TIDAL, old iPad

I have an older mini iPad and a newer iPad Pro. I used to be able to access TIDAL through the Naim app on both but now although I can see the TIDAL content on the mini iPad it won’t play. I’ve tried signing out and back in and power cycling the Atom and the iPad. I am unable to download the TIDAL app as it is ‘incompatible with this iPad’. IOS is 9.3.5 and App version is 5.19.4. I’m assuming IOS 9 is no longer supported by TIDAL but wondered if there was a workaround for within the Naim app.

I’m afraid you need at least IOS12 for the current version of the Naim app.

I think the the answer might be along the lines of “It might be possible…….if we completely recode the App.”.

This issue has come up several times before with older versions of iOS, those up to iOS 12, if memory serves. And not just Naim platforms. I use Allo(Raspberry Pi based streamers with MoOde Audio software, and my iOS 9.3.5 iPad doesn’t work either. The MoOde developers identified it as an iOS issue, and indeed they did produce a fix at that time, but that has long since gone.

Time for a new iThingy….

I recently reported a similar issue with the Forum Discourse software, which would not work on my iPhone, running iOS 12.5.5.

At the same time, both the Naim app, and Tidal within it work perfectly well.

Now I don’t have the first clue about software design, and wouldn’t understand any explanation given here, but this strikes me as being nothing more than sloppy behaviour from people who aren’t quite as clever as they imagine themselves to be. :man_shrugging:

That’s because Dave:

Sorry, but you said it!

But in simpleton’s terms, right across t’interweb thingy, other software designers seem to be able to publish updates without rendering folk’s devices unusable.

For me, very much a First World problem, as my ageing iPhone still works perfectly, both as a telephonic apparatus, and with the Naim app, a music selecta!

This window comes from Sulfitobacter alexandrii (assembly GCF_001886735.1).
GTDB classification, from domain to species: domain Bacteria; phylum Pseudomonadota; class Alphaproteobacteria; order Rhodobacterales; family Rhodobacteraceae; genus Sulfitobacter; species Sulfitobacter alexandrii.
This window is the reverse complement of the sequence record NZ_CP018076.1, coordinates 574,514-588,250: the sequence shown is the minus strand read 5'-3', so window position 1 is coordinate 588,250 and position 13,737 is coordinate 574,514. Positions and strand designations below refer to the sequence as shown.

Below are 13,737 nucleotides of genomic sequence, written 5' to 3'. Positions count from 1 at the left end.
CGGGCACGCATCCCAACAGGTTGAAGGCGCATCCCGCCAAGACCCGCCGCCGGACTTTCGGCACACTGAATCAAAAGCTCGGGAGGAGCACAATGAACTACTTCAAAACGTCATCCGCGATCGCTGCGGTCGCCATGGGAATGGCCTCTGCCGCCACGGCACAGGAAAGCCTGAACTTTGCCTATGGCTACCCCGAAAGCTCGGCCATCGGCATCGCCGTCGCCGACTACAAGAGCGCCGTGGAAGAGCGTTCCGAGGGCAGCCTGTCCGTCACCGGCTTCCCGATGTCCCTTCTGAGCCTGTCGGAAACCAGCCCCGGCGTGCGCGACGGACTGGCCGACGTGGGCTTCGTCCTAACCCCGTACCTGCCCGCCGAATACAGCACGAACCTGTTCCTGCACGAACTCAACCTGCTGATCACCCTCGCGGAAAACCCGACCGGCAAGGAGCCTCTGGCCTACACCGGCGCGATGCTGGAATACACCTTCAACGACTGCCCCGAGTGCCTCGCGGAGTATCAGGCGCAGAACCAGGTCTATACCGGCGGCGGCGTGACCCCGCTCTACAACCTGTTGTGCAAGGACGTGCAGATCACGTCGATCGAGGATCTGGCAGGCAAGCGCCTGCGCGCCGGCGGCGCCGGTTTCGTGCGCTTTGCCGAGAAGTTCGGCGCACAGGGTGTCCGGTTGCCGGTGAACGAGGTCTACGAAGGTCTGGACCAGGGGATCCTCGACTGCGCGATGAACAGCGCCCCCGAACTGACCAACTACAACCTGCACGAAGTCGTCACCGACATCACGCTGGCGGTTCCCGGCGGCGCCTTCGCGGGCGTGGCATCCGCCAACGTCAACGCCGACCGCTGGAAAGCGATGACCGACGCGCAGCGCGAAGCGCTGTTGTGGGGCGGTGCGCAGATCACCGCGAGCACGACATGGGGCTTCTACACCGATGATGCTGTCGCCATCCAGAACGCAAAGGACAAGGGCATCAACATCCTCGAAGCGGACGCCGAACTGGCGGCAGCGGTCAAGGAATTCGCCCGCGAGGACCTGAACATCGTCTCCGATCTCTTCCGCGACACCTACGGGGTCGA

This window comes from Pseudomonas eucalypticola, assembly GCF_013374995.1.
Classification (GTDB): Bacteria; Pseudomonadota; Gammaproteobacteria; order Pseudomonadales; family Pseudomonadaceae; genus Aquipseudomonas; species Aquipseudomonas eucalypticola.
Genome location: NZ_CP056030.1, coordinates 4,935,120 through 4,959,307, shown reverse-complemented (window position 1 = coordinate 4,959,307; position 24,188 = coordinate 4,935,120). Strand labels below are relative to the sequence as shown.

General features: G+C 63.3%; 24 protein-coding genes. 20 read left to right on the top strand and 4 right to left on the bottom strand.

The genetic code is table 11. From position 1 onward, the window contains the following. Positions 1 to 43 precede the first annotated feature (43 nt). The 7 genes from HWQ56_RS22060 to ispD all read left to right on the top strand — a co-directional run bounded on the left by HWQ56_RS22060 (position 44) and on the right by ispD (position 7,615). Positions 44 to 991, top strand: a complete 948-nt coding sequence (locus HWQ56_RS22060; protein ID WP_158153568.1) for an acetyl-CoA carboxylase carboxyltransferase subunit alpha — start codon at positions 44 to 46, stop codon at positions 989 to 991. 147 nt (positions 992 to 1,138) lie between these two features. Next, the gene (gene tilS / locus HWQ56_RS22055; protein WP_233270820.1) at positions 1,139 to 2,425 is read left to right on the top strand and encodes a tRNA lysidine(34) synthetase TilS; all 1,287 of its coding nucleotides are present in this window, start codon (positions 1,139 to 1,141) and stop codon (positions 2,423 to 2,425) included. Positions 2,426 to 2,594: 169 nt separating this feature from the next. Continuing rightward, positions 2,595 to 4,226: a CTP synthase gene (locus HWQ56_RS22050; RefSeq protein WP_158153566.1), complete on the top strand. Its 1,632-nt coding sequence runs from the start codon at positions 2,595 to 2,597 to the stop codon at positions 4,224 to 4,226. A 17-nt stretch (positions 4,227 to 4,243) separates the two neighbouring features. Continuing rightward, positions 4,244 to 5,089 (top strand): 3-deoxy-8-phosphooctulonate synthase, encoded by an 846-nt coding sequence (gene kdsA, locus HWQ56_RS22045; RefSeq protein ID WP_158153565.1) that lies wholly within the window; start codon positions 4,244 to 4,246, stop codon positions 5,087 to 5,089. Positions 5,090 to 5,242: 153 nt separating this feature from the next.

My slightly more modern iPad does everything, and my 1 year old MacBook Pro can do stuff I haven’t yet thought of.

… but still.

Sometimes, as a software developer, you want to use a feature that an older OS version does not have, or the older OS version has an issue, often security-related, that cannot be worked around if the OS provider does not fix it. Depending on these details, it may not be possible to continue supporting the older OS version, e.g., if it’s security related.

In other cases you could, but you must create a separate code path specifically for the older OS version, and if the data is shared (like with forum software), the content created in the code path for the older OS platform must be compatible with the newer versions. This does not come for free, you have to pay a developer to do it, and it needs to be continually maintained. This means, of course, that this developer is not doing other things with their time.

So you look at usage statistics and consider if it’s worth it. If you do this for iOS 12, you find that its market share among iOS versions in active use is in the low single-digit percents. If it was your company, what would you do?

Arguably, the health of the planet would profit from less waste, and as you say in many cases the old platform would suffice. And certainly there is a complex relationship at work, because, of course, if the OS provider and/or app developers are abandoning the old OS platform this creates incentive for users to switch to the new model even if otherwise they would not have. However, this is one of the areas where the market provides little to zero incentive, and I don’t see this change without legislation (which would not necessarily be easy to do)


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